Multiple faiths believe in its concept. And frankly, people should be hopeful that it happens sooner rather than later. The idea of a new world is not something that refers to heaven and/or where one goes after passing away. At least, that’s what the religious scholars would say. Instead, it’s the promise that one day the inhabitants of Earth might choose peace over violence and inclusivity over intolerance. This leads to a new film aptly entitled “The World to Come,” a look at two women who lived over 150 years ago and how their lack of acceptance mirrors today’s society.
The project—adapted from Jim Shepard’s short story of the same name—is only the second outing in the director’s chair for Mona Fastvold, the director and writing partner (and partner) of filmmaker Brady Corbet. Her only other credit thus far is for directing 2014’s deeply underrated “The Sleepwalker” which was nominated for the Grand Jury Prize at Sundance. Sharing the job of screenwriter on the picture with Shepard is Ron Hansen, himself the author of the novel “The Assassination of Jesse James by the Coward Robert Ford” which—itself―was adapted for the big screen. This picture is—no doubt―a personal one for Fastvold as she says, “The World to Come examines the lives of two ordinary women that have become increasingly heroic, extraordinary figures in my life.” She went on to say, “To finally share their story with the public is my great honor.”
Vanessa Kirby (“Hobbs & Shaw” & “The Crown”) and Katherine Waterston (“Fantastic Beasts” films & “Inherent Vice”) play lovers Tallie and Abigail, respectively. Both actresses have played versions of a badass, Kirby as Hattie Shaw and Waterston as Tina Goldstein. It will be nice to see them hopefully lend a more reserved but still potent level of that intensity. Portraying their significant others/major detriments to their relationship are Christopher Abbott (“First Man” & “The Sinner”) and Oscar winner Casey Affleck (“Manchester by the Sea”) as Finney and Dyer, respectively. Affleck is also a producer on the film.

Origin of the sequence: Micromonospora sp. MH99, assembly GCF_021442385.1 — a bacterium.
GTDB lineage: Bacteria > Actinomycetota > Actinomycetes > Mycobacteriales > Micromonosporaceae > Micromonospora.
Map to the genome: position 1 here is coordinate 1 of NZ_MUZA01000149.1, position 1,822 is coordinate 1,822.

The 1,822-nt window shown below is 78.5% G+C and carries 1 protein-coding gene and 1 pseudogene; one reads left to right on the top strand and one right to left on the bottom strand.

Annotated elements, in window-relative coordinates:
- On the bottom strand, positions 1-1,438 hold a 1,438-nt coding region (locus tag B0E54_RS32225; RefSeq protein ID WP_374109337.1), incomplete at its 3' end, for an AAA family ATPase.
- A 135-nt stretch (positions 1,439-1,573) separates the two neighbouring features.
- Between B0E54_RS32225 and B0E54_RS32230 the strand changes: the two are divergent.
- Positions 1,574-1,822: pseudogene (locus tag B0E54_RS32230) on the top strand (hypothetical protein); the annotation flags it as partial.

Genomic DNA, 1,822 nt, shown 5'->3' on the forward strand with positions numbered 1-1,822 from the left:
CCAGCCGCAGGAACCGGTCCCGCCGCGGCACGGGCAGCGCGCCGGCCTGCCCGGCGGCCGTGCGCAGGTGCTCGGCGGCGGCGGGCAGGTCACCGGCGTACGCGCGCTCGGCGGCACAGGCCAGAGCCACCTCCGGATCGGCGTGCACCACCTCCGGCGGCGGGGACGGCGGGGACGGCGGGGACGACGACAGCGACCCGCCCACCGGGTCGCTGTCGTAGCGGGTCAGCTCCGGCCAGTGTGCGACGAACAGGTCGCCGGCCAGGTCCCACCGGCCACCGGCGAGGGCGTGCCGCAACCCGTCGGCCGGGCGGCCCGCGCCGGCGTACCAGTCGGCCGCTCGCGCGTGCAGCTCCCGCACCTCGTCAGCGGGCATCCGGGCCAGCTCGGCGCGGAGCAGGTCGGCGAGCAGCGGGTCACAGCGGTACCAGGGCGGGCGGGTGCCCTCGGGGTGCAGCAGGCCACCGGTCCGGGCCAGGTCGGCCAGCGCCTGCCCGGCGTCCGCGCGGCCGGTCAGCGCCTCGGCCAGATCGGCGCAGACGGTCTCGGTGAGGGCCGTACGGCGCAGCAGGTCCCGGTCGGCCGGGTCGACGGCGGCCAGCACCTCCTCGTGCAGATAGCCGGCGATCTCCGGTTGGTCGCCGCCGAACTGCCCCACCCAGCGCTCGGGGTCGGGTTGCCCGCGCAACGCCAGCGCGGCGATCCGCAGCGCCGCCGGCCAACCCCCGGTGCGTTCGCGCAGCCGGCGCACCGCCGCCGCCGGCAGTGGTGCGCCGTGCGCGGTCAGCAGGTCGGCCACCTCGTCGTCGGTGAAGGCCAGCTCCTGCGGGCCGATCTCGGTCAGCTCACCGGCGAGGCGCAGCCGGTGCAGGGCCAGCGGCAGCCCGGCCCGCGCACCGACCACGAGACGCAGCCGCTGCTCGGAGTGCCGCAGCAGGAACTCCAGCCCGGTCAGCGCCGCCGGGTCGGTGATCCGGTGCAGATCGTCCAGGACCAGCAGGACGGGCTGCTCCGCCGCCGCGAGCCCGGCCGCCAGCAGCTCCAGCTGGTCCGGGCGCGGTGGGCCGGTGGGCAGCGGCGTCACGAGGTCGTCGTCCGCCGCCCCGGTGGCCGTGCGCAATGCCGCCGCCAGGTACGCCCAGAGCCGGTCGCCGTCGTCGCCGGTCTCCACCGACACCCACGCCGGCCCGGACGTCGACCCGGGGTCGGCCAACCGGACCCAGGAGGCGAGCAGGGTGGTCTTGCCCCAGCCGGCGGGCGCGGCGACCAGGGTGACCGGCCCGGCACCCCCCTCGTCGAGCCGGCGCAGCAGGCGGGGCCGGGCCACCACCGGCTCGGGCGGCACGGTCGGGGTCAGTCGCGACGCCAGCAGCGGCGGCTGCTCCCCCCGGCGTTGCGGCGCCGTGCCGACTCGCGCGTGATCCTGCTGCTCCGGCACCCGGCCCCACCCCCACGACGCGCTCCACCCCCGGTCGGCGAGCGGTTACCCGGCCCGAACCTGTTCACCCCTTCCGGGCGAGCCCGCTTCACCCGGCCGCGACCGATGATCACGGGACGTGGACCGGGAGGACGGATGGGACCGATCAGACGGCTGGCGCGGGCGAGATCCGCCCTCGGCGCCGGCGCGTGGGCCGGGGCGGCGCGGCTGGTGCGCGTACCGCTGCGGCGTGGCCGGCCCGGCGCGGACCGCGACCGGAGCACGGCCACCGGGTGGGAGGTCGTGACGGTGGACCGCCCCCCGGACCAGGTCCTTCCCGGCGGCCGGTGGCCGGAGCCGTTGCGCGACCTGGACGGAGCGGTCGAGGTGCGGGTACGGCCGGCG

Here’s the synopsis:
In upstate New York in the 1850s, Abigail begins a new year on the rural farm where she lives with her husband Dyer. As Abigail considers the year to come through her journal entries, we experience the marked contrast between her deliberate, stoic manner and her unraveling complex emotions. Spring arrives and Abigail meets Tallie, an emotionally frank and arrestingly beautiful newcomer renting a neighboring farm with her husband, Finney. The two strike up a tentative relationship, filling a void in their lives which neither knew existed.
We follow the progress of the two women’s increased intimacy and passionate devotion to one another, even as they begin to register that they have no model for this new state in which they find themselves. As both husbands come to terms with the intensity of their wives’ connection—Dyer’s wounded feelings and Finney’s jealous vindictiveness—events climax with Finney’s decision to move Tallie away, and Abigail’s determination to pursue her lost kindred spirit.
“The World to Come” will have its world premiere at the Venice Film Festival later today (September 6). See how timeless love really is and check out a first look below.